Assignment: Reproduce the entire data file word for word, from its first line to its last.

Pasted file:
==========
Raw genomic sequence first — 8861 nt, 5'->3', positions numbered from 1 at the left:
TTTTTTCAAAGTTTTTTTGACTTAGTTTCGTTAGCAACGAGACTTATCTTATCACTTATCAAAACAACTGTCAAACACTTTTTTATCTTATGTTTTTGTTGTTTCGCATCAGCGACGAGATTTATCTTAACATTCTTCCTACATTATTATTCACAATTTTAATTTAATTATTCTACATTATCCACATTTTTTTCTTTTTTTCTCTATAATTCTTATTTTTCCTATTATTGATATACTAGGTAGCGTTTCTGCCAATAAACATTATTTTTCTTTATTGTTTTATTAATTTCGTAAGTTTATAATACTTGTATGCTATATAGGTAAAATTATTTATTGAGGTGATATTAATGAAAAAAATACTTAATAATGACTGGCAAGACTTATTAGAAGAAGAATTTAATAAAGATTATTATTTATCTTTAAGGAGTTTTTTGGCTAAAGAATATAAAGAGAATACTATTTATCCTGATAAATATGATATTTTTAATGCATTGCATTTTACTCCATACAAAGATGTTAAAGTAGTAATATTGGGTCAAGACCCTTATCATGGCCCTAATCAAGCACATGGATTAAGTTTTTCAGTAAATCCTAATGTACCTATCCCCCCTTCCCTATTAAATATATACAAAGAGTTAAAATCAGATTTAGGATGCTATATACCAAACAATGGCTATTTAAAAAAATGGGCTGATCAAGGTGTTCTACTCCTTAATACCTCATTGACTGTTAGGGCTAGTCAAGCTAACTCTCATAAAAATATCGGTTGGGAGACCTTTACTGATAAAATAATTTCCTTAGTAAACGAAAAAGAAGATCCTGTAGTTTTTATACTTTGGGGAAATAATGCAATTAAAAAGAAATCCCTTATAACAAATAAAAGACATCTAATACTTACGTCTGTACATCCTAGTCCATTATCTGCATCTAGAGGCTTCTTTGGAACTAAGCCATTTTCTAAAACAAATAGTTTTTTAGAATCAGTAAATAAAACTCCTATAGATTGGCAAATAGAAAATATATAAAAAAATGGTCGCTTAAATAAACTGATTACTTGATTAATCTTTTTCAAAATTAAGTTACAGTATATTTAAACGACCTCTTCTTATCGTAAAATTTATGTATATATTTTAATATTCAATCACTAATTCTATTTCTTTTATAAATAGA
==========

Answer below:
Raw genomic sequence first — 8861 nt, 5'->3', positions numbered from 1 at the left:
TTTTTTCAAAGTTTTTTTGACTTAGTTTCGTTAGCAACGAGACTTATCTTATCACTTATCAAAACAACTGTCAAACACTTTTTTATCTTATGTTTTTGTTGTTTCGCATCAGCGACGAGATTTATCTTAACATTCTTCCTACATTATTATTCACAATTTTAATTTAATTATTCTACATTATCCACATTTTTTTCTTTTTTTCTCTATAATTCTTATTTTTCCTATTATTGATATACTAGGTAGCGTTTCTGCCAATAAACATTATTTTTCTTTATTGTTTTATTAATTTCGTAAGTTTATAATACTTGTATGCTATATAGGTAAAATTATTTATTGAGGTGATATTAATGAAAAAAATACTTAATAATGACTGGCAAGACTTATTAGAAGAAGAATTTAATAAAGATTATTATTTATCTTTAAGGAGTTTTTTGGCTAAAGAATATAAAGAGAATACTATTTATCCTGATAAATATGATATTTTTAATGCATTGCATTTTACTCCATACAAAGATGTTAAAGTAGTAATATTGGGTCAAGACCCTTATCATGGCCCTAATCAAGCACATGGATTAAGTTTTTCAGTAAATCCTAATGTACCTATCCCCCCTTCCCTATTAAATATATACAAAGAGTTAAAATCAGATTTAGGATGCTATATACCAAACAATGGCTATTTAAAAAAATGGGCTGATCAAGGTGTTCTACTCCTTAATACCTCATTGACTGTTAGGGCTAGTCAAGCTAACTCTCATAAAAATATCGGTTGGGAGACCTTTACTGATAAAATAATTTCCTTAGTAAACGAAAAAGAAGATCCTGTAGTTTTTATACTTTGGGGAAATAATGCAATTAAAAAGAAATCCCTTATAACAAATAAAAGACATCTAATACTTACGTCTGTACATCCTAGTCCATTATCTGCATCTAGAGGCTTCTTTGGAACTAAGCCATTTTCTAAAACAAATAGTTTTTTAGAATCAGTAAATAAAACTCCTATAGATTGGCAAATAGAAAATATATAAAAAAATGGTCGCTTAAATAAACTGATTACTTGATTAATCTTTTTCAAAATTAAGTTACAGTATATTTAAACGACCTCTTCTTATCGTAAAATTTATGTATATATTTTAATATTCAATCACTAATTCTATTTCTTTTATAAATAGA